Do I Suffer From Post Traumatic Stress Divorce Syndrome?
Something that many of you may not know it that this month is the three year anniversary of my own divorce. Now, while I was an excellent divorce attorney before that tragedy, I now fly at an even higher level because I now truly understand what my client’s are going through emotionally. Certainly, as an expert on New Jersey divorce law I know how to plan out a legal strategy that protect both my client and their children. However, after going through this major life crisis myself, I now truly empathize with my clients in a way I never dreamed possible. When I share this fact with my client’s I can see just by the look on their faces that they are thinking, “wow, this guy REALLY gets it.” However, as I always give each client close attention with respect to how they are “holding up” during the NJ divorce process, my vast experience, both personally and professionally, now helps me quickly detect when one of my clients are suffering from Post Traumatic Stress Divorce Syndrome (PTSDS).
What is PTSDS? It falls under something more commonly known as Posttraumatic Stress Disorder. Basically, it is a relentless and serious anxiety disorder due to an event that causes extreme psychological trauma. A great example of this disorder is that many veterans of war (only after Vietnam War was this condition even remotely understood and treated) have been diagnosed with this condition. However, as medical advances enhance our understanding of such emotional and mental disorders, many specialists have focused on how divorce can cause this illness as well. Also, the more “high-conflict” the divorce is, the more likely that the person who went through this terrible life event will succumb to this illness. And it can happen to anyone. Look at how Demi Moore, a wealthy, international celebrity has suffered from her anorexia, depression and even had a highly publicized seizure due to drug use. She has also tried to avoid the divorce and only recently finally responded to her divorce in court after she and Ashton Kutcher had been separated for well over a year. Why did she wait so long? It is called denial; one of many symptoms of PTSDS.
What are the typical symptoms of PTSDS? These include insomnia, anger, , depression and avoiding or isolating one’s self from their loved ones. It can even cause back pain. Many a time a person has come to visit me at my office and I notice that they keep shifting in their seat. I then ask if they have back pain and every single time they look at me with a look of total shock that I guessed correctly. I then politely explain that after nearly 20 years of being a NJ divorce lawyer, I am well aware that the stress in and of itself can cause back problems. This is one of many times during the consultation that the potential client understands that I am truly a New Jersey divorce expert.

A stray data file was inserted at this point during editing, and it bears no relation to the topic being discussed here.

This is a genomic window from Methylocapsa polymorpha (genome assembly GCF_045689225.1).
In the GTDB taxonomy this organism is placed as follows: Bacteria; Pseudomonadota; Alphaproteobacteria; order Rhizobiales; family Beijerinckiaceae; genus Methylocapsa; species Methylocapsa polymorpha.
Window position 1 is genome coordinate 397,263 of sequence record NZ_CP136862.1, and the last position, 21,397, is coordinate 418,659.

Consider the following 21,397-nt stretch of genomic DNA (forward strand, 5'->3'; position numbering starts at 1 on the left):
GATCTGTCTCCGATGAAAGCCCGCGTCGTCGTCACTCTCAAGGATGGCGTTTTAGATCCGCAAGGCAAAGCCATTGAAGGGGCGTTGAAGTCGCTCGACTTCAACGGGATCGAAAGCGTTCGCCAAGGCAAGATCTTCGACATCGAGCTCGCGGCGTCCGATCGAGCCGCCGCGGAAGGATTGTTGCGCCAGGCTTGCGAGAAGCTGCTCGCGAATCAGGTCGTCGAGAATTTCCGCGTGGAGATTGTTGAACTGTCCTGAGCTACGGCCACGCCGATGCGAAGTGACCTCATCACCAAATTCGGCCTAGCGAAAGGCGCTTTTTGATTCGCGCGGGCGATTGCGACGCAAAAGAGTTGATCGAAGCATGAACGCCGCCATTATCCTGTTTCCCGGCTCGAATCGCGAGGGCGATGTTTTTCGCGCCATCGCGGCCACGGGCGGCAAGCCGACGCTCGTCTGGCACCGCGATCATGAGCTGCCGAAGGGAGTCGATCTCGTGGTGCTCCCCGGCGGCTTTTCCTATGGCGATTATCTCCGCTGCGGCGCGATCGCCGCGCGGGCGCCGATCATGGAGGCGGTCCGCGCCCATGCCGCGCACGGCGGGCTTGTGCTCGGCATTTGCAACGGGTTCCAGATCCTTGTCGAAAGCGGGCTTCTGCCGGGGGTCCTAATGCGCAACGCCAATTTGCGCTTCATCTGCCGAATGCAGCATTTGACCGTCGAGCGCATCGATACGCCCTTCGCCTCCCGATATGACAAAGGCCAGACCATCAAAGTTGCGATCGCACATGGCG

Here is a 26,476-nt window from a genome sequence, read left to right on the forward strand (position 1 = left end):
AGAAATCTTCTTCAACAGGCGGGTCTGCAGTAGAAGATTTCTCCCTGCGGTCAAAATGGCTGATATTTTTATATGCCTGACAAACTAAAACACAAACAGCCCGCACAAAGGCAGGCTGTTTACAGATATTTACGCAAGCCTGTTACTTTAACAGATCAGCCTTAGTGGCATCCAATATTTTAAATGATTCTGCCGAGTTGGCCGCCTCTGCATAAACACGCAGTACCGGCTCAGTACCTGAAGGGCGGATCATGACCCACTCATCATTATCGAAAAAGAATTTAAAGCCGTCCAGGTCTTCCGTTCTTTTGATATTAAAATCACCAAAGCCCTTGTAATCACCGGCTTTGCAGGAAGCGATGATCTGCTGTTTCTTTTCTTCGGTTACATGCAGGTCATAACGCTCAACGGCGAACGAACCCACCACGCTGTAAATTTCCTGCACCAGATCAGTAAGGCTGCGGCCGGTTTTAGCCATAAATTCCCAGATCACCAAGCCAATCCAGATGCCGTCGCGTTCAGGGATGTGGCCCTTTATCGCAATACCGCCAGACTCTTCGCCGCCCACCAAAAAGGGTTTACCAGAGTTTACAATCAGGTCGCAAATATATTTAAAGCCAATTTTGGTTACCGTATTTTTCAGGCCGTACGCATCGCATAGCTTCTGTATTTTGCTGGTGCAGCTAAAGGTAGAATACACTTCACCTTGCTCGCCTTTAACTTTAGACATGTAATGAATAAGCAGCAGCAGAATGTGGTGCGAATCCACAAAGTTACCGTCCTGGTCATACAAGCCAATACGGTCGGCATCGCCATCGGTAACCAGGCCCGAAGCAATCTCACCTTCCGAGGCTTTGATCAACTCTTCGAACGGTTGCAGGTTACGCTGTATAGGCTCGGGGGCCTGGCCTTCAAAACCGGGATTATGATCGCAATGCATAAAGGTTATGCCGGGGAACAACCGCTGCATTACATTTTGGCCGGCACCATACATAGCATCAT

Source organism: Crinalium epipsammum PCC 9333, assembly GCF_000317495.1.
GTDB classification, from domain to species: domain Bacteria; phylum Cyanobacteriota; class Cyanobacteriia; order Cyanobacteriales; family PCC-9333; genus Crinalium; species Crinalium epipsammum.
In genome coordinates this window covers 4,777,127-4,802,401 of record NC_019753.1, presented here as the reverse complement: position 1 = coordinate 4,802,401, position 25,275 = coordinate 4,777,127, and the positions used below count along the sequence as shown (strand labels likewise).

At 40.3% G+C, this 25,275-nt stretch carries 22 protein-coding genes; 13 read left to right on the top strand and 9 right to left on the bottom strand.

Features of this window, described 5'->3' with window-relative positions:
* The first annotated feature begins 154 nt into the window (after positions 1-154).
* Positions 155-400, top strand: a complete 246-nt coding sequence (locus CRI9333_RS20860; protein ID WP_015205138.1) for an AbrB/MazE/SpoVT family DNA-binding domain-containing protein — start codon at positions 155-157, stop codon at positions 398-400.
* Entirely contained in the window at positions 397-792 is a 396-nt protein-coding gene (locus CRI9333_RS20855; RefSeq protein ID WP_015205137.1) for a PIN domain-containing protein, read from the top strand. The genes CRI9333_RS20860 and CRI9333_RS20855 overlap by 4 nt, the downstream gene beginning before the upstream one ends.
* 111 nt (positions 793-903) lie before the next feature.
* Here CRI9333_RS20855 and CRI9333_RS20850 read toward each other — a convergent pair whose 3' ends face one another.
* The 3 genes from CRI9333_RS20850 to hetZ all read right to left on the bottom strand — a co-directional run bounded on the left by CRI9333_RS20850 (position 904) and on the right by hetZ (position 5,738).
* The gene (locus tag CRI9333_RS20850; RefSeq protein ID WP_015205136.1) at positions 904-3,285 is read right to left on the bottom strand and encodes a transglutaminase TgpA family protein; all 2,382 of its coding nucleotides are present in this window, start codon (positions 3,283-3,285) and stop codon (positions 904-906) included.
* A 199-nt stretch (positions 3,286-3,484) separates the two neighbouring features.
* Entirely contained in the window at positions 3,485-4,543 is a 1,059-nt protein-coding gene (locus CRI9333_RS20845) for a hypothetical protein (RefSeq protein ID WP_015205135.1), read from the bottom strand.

In more severe cases following a really messy, drawn out divorce, the person may suffer flashbacks, panic attacks and an inability to maintain their careers and personal relationship. No matter what or how severe the warning signs may be, it is essential to seek help immediately.
The first thing I advise my client’s to consider once I detect that they may be suffering from PTSDS is intensive therapy. Only a mental health professional can evaluate your symptoms in order to create a plan to build the “road of recovery” from divorce. Sometimes medication, ranging from anti-depression to anti-anxiety drugs are in order, and some medicines can help with both at the same time. A prescription can be the bridge that a person needs in order to get through the process and come out the other side a stronger, wiser and happier person. Other things that a person can do is watch their diet, restrict alcohol intake, exercise. Many of my client’s rave about yoga and meditation.
The bottom line to a divorce is to allow me and my New Jersey Divorce law firm to walk you through and protect your legal interests so that you have more time to work on “you.” A divorce is very much like the loss of a loved one, with one big difference; your spouse is still here, and if you have children, guess who you need to find a way to get along with this person (who is likely low on your list of “favorite people”) for the best interest of your children.
Do not ever let divorce define your life. I found a way not to let it happen to me and if I can do it, then so can you!